I present cloth diapering workshops in my area and I always assert that any cloth diaper is better than disposables.Even thought the PUL and any older waterproofing methods are non-biodegradable, it’s still a significantly lower contribution to waste that 2 tons worth of disposables that don’t ever go away.

    But I do always add that my preference is for a cotton cloth diaper with wool covers ;)

  • Brooke

    A good response to the first question would be don’t supplement! So many moms start supplementing with the misinterpretation that some how they are not producing enough milk naturally, therefore formula is the only option. This is not true. There are herbs that help with breastfeeding, but most of the time the child is just going through a growth spurt that demands more feeding time. Sometimes the breastfeeding mom is not eating or drinking enough, or is overly stressed. Also at 6 months a child can start to be supplemented with some juices and solid foods that can help with hunger, instead of relying on formula.

  • I think Brooke makes a good point! Make sure there is really nothing else you can do before turning to formula. Because once you turn to formula your milk supply will most likely decrease more. And it will be so easy to just make a bottle instead of trying to increase supply. We couldn’t even keep formula in the house because during those really stressful breastfeeding moments it would have been really easy to go make a bottle. I know for me I took some herbs that increased my supply.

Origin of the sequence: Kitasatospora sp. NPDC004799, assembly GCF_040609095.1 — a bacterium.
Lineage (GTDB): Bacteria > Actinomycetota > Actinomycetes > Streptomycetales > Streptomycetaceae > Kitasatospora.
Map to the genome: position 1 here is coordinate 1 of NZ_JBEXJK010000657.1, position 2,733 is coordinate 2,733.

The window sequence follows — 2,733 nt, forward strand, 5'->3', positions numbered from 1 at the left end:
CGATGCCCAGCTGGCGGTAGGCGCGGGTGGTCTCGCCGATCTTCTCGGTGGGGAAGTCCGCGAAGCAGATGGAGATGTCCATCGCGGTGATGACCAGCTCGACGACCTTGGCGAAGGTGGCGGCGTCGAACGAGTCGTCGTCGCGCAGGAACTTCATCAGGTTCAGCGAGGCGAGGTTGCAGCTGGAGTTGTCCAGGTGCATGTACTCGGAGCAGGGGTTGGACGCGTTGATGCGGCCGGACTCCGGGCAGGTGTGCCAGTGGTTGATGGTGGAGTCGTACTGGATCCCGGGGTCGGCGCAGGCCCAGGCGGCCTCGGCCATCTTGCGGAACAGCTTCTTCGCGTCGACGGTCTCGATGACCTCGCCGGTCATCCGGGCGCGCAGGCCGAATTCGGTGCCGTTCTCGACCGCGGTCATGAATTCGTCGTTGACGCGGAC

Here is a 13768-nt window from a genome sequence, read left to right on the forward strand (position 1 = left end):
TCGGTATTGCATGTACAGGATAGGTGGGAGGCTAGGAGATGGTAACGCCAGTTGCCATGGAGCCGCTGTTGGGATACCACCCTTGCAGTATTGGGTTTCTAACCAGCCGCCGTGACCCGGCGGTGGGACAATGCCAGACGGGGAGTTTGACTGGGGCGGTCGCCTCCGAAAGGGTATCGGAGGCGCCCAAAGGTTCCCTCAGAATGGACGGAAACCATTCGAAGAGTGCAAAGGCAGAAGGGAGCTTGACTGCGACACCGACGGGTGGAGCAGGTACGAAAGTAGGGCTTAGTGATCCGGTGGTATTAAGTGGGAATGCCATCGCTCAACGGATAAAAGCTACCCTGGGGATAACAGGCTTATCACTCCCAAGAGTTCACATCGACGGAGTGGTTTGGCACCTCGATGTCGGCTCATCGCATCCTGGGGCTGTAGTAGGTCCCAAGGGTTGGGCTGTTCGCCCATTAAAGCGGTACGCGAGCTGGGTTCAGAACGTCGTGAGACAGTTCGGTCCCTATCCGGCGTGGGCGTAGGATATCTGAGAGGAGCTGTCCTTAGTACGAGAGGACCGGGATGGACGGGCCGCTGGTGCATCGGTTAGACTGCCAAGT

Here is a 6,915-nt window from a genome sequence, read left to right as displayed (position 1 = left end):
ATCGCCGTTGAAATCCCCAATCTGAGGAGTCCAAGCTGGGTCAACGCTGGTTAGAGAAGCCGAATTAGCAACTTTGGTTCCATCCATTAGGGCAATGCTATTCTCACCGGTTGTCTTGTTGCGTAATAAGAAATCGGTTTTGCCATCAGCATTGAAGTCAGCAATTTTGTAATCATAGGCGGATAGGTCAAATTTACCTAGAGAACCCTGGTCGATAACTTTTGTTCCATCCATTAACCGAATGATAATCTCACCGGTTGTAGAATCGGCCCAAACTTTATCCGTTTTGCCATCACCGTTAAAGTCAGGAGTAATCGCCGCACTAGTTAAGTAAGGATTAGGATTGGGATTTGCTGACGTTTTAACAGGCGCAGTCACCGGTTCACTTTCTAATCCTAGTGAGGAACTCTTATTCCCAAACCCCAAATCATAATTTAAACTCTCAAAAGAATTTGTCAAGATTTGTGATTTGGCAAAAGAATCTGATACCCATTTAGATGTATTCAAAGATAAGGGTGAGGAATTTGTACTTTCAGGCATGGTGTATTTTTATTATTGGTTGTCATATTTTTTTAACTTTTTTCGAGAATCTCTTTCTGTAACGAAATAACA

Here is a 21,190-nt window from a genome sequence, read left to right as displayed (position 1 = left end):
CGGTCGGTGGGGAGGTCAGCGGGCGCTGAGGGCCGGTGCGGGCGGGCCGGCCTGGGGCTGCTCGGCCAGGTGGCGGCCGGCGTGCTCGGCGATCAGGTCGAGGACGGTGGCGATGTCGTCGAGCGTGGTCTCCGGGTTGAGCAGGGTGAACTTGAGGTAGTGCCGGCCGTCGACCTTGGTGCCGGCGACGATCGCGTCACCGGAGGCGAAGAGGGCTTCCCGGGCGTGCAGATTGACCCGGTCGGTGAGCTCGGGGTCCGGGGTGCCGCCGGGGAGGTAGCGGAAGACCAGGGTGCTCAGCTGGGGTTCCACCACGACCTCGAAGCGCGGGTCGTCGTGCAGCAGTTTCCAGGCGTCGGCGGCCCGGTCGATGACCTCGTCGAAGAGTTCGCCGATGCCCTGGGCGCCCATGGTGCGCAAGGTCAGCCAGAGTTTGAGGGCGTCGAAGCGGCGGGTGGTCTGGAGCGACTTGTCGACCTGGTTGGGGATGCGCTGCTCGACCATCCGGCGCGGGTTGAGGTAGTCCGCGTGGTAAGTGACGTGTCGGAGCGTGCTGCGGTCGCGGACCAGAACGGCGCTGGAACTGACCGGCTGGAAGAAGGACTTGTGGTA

• Brooke and Momma,

    While I agree with what you said, the question did not pertain to breastfeeding support it was about safer formula which is still an important topic because some women will for whatever reason…still use formula. I think they deserve answers about that instead of chiding from us that they shouldn’t use it.

  • Lisa

    Thank you for saying that, Tiffany. I didn’t feel like I needed to give an explanation when I posted earlier. We adopted three of our children as infants. Our newest baby is 3 months old. Safe formula is a relevant topic for me.

  • Tiffany–Not anywhere in my post did I chide someone for using formula or say they shouldn’t use it. The question also talked about having to supplement because of low milk supply. I don’t think the issue would have been brought up if it hadn’t been part of the question.

  • Momma,

    I understand that but often moms who use formula are VERY sensitive to even innocent comments that say not to suppliment or use formula or keep trying breastfeeding, etc. It may be good advice but very disouraging for moms who WANT to use formula or HAVE to use formula (like I did) and these helpful suggestions can make them feel badly. I kept that type of advice out of my post for that exact reason…I will presume to assume that the mom with the question has exhausted all other avenues. THIS post was about formula not breastfeeding.

  • Nikki

    Here’s another question for anyone interested-what is in disposable diapers? I’ve looked it up before and know it is a combo of things- the outer is polypropylene (or maybe the inner), wood chips, and absorbant polymers (and other things?).